President BidenJoe BidenJill Biden campaigns for McAuliffe in Virginia Fill the Eastern District of Virginia Biden: Those who defy Jan. 6 subpoenas should be prosecuted MORE and his climate czar, John KerryJohn KerryOvernight Energy & Environment — Presented by ExxonMobil — Climate divides conservative Democrats in reconciliation push Equilibrium/Sustainability — Presented by Altria — Walrus detectives: Scientists recruit public to spot mammal from space 12 top U.S. officials to join Biden at major climate conference MORE, claim the planet faces a climate emergency. They intend to commit hundreds of billions of dollars each year to fight it. But our resources are limited, so committing money to fight climate change means there will be less money to address other worthy causes, including pandemics such as COVID-19.
Developing sound policies requires good information. Doomsayers claim that climate change will cause the seas to rise and inundate our cities, decimate agriculture, cause mass extinctions and lead to war. Some researchers have even speculated that space aliens may fly across the galaxy and destroy the planet if we don’t address climate change — yes, really.
None of these horrors has happened. Seas are rising in some areas, but only by a few millimeters per year. Agricultural yields around the world have been increasing, not decreasing. And if space aliens are lurking somewhere, they haven’t blasted the Earth out of existence.
Instead, all of the feared future horrors are based on predictions of climate models. Thus, before we commit trillions of dollars to fight these end-is-nigh outcomes, we should first evaluate these models’ assumptions and the accuracy of their predictions.
Twenty-thousand years ago, a blink in geologic time, New York City was under a mile-thick ice sheet. Ten thousand years later, the ice was gone. But in the 1970s, based on the predictions of models, the media went wild with scare stories that the world was entering a new ice age that would devastate the world. Only by abandoning fossil fuels could the crisis be averted.
So, before we commit to huge expenditures based on the assumptions and predictions underlying climate models, here are a few questions that should be answered.
Start with global temperature itself. Green advocates point to rising temperatures since pre-industrial times as clear evidence of global warming and the new climate emergency. But what constitutes “pre-industrial times”? It depends on whom you ask; there is no unique definition of the pre-industrial period.
The United Nations Intergovernmental Panel on Climate Change, for example, defines the period 1850-1900 as the pre-industrial age. But industrialization began in earnest around 1800. So why not use an earlier period? And why use a 50-year period? Why not 100 years, or 200 years?
Moreover, what is the basis for claims that pre-industrial temperatures were, like Goldilocks, “just right.” The Little Ice Age, for example, extended for some 400-500 years, ending in the mid-1800s. During that period, there was mass starvation. In contrast, the Roman Empire thrived 2,000 years ago when temperatures were warmer than today, but carbon dioxide levels were lower. So why are average temperatures for an arbitrarily brief period before 1850 considered “optimal”? What does an “optimal” temperature for Earth even mean?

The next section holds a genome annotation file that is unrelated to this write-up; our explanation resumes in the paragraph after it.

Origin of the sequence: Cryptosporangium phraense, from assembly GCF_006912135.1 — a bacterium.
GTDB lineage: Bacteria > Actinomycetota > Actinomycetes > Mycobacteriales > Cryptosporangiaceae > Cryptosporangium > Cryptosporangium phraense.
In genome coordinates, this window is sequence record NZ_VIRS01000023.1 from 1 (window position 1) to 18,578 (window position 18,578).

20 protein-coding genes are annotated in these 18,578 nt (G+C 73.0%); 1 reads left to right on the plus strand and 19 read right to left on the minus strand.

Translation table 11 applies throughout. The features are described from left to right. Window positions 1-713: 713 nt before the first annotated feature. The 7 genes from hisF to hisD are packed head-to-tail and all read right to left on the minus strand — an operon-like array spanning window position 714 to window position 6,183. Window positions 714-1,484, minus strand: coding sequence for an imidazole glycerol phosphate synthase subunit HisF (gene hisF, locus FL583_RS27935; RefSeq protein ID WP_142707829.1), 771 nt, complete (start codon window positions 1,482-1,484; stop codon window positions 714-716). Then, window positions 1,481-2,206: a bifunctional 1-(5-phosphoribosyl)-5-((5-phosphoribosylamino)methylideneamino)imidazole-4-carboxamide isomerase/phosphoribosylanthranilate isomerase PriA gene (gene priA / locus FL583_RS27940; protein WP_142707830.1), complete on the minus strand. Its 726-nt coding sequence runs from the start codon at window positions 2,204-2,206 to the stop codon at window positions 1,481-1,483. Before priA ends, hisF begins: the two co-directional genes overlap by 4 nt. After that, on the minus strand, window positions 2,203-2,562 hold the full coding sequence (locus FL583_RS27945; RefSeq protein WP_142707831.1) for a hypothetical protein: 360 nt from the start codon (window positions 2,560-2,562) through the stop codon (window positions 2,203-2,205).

Or, consider the models used to predict increases in future global temperature decades and centuries from now, and the resulting horrors. The most basic requirement of any forecasting model — and I began my professional career forecasting electric utility loads — is an ability to predict the past accurately. It’s called “backcasting.” If a forecasting model cannot reproduce what’s already been observed, if it consistently over- or under-predicts the past, then the model is worthless for predicting the future.
Existing climate models all have failed this backcasting test, consistently over-predicting observed temperatures. Yet, despite this obvious failure, advocates claim the models can still predict temperatures accurately a century or two from now. That’s not science; it’s denial.
Or, consider estimates of the costs and benefits of different climate policies, which are based on the “social cost of carbon (SCC).” The SCC is estimated using still other models, called “integrated planning models,” which incorporate assumptions about the relationship between carbon dioxide emissions and global temperatures, and the relationship between global temperatures and global well-being. There’s no scientific basis for the former and no economic basis for the latter.
Of course, many politicians and policymakers don’t concern themselves with costs and benefits, nor who might bear those costs. Will the benefits of green energy policies exceed the costs? How will policies affect electricity rates and the economy? How will they affect lower-income consumers?
For many, even to ask such questions is to be a “climate change denier.” But to not ask these questions, and many more like them, with so many issues competing for resources, is just willful ignorance. And ignorance is the last thing our society needs.
Jonathan A. Lesser, Ph.D., is the president of Continental Economics, an energy and economic consulting firm in New Mexico. In the past, he has advised and/or served as an expert witness for subsidiaries of Exxon, Chevron, Shell and Conoco in rate cases before the Federal Energy Regulatory Commission, though not in matters concerning climate change.